The hostal provided free internet access, and I spent a long while investigating the different possible routes to get back to Texas. I had planned on stopping in one more city in Mexico to break up the trip, but either the buses did not arrive there from Puebla, or the expense was prohibitive. I finally decided to just take an economical 18 hour trip straight to Reynosa on the Texan border.
This is a shot of the river in Tuxpan, on the gulf coast of Mexico, which is where our bus was after travelling six hours from Puebla through Pachuca and Poza Rica. We went on to Tampico, where everyone had to get off the bus for twenty minutes while they cleaned up and refueled. When we took off I noticed the lady who had been sitting next to me was not there. Fifteen minutes later she got on at a traffic light–she had missed the bus and had to take a taxi to catch up with us.
By 6:30 AM we had reached Reynosa, and I had a weak club sandwich before boarding a $4 bus to McAllen, Texas. It took almost 45 minutes to cross the intrenational bridge and get through US immigration, but everything went smoothly. In McAllen I got straight on a bus to Victoria, with stops in Falfurrias and Corpus Christi along the way. The weather was balmy, and apparently the winter was mild enough to keep the papaya tree in my parent’s backyard alive.
I suppose the beginning of the trip was when I left Tucson, Arizona around Sept 16, 2012 at 3AM and drove to Las Cruces, New Mexico where I called my new Couchsurfing friend Paty who had generously offered her abode for my much needed rest. It had been a stressful day before as I had packed all the belongings I could into my Toyota Camry, leaving behind everything else to my friends and the house I had lived in for the previous 9 years, to be auctioned off in October.
I slept for a few hours at Paty’s place, then had dinner in El Paso before driving all night until I was dangerously sleepy and decided stop at a rest stop outside of Junction Texas. By dawn I was much better, then got out of the car to do my morning ritual of Qi Gong exercises before driving in to Austin, Texas. Austin has changed a whole heck of a lot in the last 15 yrs since I lived there. I stayed with a couple of friends of mine, Tim & Taz, and later Gary, and had a couple of shows playing guitar and singing my songs. My stage name is Luis Sabor and I have been planning to sing my way through Central America and finally to Lima, Peru, where I will spend the New Year with my 9 yr-old son, who lives there.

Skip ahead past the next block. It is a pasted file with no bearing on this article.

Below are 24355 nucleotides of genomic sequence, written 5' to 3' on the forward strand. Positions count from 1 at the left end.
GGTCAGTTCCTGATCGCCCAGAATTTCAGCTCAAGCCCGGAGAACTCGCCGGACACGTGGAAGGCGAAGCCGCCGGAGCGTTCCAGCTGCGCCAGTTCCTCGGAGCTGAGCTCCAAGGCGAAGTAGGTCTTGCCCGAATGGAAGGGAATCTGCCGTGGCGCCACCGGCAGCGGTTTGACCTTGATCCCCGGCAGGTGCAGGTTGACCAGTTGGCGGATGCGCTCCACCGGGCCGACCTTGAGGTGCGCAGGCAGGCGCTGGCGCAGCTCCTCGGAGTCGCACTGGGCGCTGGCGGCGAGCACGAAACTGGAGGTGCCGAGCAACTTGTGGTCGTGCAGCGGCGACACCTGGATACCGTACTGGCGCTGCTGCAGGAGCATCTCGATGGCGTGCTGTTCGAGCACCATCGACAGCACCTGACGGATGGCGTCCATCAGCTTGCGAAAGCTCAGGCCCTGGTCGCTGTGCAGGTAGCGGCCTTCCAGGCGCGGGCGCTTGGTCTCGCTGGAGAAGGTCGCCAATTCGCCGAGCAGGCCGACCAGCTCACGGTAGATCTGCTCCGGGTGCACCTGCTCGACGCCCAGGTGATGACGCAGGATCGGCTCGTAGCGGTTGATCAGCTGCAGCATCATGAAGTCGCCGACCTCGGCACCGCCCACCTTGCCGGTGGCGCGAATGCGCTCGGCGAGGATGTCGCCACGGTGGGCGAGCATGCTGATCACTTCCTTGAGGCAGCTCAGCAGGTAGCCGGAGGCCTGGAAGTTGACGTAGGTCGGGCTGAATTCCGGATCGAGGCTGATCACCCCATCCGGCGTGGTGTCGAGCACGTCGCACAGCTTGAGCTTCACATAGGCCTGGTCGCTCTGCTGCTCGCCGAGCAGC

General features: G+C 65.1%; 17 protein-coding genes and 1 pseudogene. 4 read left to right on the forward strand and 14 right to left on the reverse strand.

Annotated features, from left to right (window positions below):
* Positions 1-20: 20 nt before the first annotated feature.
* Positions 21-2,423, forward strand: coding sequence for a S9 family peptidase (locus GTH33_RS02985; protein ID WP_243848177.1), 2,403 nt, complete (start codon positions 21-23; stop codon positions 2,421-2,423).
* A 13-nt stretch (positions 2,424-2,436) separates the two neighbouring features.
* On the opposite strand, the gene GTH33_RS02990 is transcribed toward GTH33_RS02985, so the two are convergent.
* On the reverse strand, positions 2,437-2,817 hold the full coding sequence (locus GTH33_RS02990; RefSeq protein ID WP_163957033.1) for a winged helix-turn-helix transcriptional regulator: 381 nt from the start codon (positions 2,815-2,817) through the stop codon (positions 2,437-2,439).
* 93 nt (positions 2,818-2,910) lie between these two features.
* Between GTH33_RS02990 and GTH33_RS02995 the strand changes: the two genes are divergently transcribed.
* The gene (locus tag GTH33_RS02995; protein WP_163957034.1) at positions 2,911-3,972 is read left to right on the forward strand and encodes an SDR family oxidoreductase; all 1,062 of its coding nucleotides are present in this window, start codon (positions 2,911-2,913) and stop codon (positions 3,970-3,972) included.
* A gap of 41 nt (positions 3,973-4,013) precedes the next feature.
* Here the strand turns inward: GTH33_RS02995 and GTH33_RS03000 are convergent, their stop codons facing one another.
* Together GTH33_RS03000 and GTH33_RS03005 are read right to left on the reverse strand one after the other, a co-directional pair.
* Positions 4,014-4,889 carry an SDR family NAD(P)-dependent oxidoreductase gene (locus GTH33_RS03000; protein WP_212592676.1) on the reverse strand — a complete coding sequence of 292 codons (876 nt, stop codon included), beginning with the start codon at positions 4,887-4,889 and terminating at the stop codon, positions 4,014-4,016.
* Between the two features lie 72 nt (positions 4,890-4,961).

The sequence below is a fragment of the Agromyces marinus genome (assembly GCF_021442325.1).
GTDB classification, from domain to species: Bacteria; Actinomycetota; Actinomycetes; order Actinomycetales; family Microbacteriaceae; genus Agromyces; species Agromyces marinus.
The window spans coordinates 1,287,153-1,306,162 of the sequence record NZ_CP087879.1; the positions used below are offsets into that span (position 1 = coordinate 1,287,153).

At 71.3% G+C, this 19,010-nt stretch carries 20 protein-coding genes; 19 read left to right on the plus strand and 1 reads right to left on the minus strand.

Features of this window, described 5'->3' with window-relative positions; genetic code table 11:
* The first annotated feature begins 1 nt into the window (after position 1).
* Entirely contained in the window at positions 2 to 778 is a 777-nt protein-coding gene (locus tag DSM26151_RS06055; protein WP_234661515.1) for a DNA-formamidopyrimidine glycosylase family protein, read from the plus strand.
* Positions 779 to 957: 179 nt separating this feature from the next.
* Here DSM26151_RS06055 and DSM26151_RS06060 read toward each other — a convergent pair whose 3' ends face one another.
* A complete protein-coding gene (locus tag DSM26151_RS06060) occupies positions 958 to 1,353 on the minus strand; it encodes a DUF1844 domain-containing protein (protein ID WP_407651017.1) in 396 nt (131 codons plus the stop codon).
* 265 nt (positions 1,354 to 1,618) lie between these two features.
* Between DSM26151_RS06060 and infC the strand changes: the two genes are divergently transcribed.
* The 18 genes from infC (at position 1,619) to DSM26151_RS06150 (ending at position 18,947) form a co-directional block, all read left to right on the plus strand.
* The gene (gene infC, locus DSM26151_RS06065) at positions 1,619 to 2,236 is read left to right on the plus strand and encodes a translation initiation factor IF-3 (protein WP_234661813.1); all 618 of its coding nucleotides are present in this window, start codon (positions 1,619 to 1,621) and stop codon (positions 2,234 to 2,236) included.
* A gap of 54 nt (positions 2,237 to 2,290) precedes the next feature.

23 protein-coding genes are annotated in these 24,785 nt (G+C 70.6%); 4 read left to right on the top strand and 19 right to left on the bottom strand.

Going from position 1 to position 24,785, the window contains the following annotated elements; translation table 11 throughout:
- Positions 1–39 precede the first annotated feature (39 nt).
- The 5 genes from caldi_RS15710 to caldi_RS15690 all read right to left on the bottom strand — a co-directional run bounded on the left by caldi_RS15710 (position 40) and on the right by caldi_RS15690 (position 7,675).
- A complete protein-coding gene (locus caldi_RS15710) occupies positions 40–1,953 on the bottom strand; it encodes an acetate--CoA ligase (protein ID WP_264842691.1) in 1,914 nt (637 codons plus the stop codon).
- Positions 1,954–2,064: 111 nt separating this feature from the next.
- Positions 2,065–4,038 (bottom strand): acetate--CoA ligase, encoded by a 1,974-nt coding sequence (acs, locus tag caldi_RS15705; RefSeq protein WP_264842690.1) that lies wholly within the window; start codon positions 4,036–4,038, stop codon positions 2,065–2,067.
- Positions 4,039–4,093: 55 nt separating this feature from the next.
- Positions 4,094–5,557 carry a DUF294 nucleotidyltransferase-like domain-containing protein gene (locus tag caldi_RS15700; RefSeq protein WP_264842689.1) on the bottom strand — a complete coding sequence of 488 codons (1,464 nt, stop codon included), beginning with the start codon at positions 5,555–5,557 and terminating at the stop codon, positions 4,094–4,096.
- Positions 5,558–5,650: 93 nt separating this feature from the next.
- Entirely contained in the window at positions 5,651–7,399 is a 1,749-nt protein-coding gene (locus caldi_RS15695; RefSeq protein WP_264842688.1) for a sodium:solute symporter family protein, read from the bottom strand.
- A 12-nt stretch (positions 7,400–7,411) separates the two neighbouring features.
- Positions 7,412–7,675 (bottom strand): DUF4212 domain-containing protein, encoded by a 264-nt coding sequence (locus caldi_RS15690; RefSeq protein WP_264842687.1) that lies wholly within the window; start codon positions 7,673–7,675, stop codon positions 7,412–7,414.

I visited alot of friends and family on my way to Victoria, Texas, where I stayed with my parents for a few days and left my car parked in their driveway. My folks drove me to McAllen, TX where we visited with my Uncle Leon before getting on a bus for Reynosa Sept 29. Right in the bus station I met a lovely Mexican lady named Alejandra, who was travelling the same route to Queretaro Mexico. We were instant friends and we talked a great deal along the way. We said goodbye in Queretaro as I took a bus to Morelia, where I had another Couchsurfing friend , Marjolaine, generously offering me a place to stay.
My stay with Marjolaine was wonderful–I really got the rest I needed. The second night in Morelia I played at a restaurant for food and tips, then my last night I got to play all night with a Salsa Band, playing my Guiro, a percussion instrument which is great fun.
Now I’ve used up my time in this internet cafe, so I’ll be posting chapter 2 soon. Hasta Luego! Luis